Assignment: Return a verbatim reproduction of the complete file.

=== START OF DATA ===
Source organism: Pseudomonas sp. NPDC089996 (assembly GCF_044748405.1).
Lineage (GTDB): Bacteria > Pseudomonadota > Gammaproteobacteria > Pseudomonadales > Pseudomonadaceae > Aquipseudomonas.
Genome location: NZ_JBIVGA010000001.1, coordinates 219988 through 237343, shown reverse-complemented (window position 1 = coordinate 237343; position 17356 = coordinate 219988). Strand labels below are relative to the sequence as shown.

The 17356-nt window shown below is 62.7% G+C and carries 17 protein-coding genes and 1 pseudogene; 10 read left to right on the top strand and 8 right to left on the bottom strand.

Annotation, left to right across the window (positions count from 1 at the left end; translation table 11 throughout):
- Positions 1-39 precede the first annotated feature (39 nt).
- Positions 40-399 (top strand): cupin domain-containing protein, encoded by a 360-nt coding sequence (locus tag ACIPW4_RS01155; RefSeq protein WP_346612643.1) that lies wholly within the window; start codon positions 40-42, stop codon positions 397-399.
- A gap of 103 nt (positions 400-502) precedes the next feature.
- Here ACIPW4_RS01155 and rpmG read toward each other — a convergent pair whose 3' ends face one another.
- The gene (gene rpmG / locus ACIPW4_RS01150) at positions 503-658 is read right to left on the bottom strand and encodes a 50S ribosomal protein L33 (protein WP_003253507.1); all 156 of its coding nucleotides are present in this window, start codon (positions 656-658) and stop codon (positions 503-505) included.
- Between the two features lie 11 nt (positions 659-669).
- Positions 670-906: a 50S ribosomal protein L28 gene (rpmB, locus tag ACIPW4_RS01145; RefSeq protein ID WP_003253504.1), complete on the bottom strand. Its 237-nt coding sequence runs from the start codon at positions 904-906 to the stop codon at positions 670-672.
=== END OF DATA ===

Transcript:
Source organism: Pseudomonas sp. NPDC089996 (assembly GCF_044748405.1).
Lineage (GTDB): Bacteria > Pseudomonadota > Gammaproteobacteria > Pseudomonadales > Pseudomonadaceae > Aquipseudomonas.
Genome location: NZ_JBIVGA010000001.1, coordinates 219988 through 237343, shown reverse-complemented (window position 1 = coordinate 237343; position 17356 = coordinate 219988). Strand labels below are relative to the sequence as shown.

The 17356-nt window shown below is 62.7% G+C and carries 17 protein-coding genes and 1 pseudogene; 10 read left to right on the top strand and 8 right to left on the bottom strand.

Annotation, left to right across the window (positions count from 1 at the left end; translation table 11 throughout):
- Positions 1-39 precede the first annotated feature (39 nt).
- Positions 40-399 (top strand): cupin domain-containing protein, encoded by a 360-nt coding sequence (locus tag ACIPW4_RS01155; RefSeq protein WP_346612643.1) that lies wholly within the window; start codon positions 40-42, stop codon positions 397-399.
- A gap of 103 nt (positions 400-502) precedes the next feature.
- Here ACIPW4_RS01155 and rpmG read toward each other — a convergent pair whose 3' ends face one another.
- The gene (gene rpmG / locus ACIPW4_RS01150) at positions 503-658 is read right to left on the bottom strand and encodes a 50S ribosomal protein L33 (protein WP_003253507.1); all 156 of its coding nucleotides are present in this window, start codon (positions 656-658) and stop codon (positions 503-505) included.
- Between the two features lie 11 nt (positions 659-669).
- Positions 670-906: a 50S ribosomal protein L28 gene (rpmB, locus tag ACIPW4_RS01145; RefSeq protein ID WP_003253504.1), complete on the bottom strand. Its 237-nt coding sequence runs from the start codon at positions 904-906 to the stop codon at positions 670-672.